LONDON (Reuters) - Britain’s Financial Conduct Authority said on Friday it was legally barred from publishing in full a report into alleged mistreatment by Royal Bank of Scotland (RBS.L) of small business customers that has been requested by a parliamentary committee.
FCA Chief Executive Andrew Bailey said it was “highly unlikely” that it would be able to publish the report by a Feb. 16 deadline set this week by parliament’s Treasury Committee (TSC).
Bailey said he would provide lawmakers with a copy of the report - extracts of which have already been leaked to media - if they made a further formal request, but urged them against publishing it themselves.
“If the Committee decides itself to publish the report, it will no doubt want to consider carefully the precedent of publishing a document obtained from the FCA under Parliamentary Privilege where the FCA considers that it is legally constrained from publishing the document itself,” Bailey said.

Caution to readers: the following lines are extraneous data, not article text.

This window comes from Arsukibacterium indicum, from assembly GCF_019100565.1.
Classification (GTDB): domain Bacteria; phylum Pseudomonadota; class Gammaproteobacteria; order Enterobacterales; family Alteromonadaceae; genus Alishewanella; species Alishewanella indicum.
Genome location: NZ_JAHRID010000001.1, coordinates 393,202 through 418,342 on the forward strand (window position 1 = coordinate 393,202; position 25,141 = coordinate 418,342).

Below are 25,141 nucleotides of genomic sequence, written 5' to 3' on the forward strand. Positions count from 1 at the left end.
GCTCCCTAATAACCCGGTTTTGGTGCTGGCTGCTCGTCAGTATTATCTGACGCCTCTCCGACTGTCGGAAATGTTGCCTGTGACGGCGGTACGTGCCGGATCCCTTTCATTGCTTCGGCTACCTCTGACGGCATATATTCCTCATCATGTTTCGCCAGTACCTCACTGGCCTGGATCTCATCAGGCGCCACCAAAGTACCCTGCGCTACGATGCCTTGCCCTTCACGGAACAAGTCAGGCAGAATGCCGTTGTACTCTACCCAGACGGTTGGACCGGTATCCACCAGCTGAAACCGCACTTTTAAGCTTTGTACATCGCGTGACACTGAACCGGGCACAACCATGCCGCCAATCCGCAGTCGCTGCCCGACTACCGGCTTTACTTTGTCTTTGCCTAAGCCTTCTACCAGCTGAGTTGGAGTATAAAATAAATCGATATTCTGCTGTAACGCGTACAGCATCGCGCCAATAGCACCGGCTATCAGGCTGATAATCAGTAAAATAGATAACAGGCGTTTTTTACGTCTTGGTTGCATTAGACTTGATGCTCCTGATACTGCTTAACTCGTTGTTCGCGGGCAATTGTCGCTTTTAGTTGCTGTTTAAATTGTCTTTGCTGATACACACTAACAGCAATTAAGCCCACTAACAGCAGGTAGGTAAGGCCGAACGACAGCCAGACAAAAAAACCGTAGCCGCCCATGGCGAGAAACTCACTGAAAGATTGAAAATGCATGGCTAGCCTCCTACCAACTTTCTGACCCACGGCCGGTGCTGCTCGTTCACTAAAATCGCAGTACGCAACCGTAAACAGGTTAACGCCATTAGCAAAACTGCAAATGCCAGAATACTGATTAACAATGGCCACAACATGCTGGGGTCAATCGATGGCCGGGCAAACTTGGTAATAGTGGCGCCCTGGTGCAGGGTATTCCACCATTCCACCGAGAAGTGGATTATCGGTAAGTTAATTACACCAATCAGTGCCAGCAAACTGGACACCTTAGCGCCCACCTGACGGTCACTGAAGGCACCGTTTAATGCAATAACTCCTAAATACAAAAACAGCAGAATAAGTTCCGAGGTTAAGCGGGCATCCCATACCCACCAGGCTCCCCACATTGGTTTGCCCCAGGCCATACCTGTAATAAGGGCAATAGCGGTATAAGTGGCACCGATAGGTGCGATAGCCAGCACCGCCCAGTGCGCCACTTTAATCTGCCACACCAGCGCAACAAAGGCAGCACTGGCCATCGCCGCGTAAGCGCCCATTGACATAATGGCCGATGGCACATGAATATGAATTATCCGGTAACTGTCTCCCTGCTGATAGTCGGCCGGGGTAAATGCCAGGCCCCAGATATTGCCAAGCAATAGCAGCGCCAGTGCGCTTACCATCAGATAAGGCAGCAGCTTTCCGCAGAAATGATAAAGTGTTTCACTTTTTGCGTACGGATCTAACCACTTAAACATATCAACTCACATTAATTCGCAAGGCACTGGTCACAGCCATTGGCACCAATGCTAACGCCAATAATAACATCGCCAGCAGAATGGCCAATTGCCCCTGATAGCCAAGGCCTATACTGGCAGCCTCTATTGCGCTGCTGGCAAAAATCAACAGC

Bailey reiterated comments he made to lawmakers this week, saying that for the watchdog to publish the report it would need the permission of everyone who contributed to it, and allow anyone criticised to have a right of reply prior to publication.
The FCA will now write to those individuals, Bailey said.
TSC Chair Nicky Morgan said she was pleased that the FCA was trying to get the report agreed for publication or handed to the committee to meet its deadline.
Bailey told lawmakers this week that the FCA’s investigation into RBS regarding allegations centred on its former Global Restructuring Group was nearing completion.
Reporting by David Milliken and Huw Jones; editing by Stephen Addison and Alexander Smith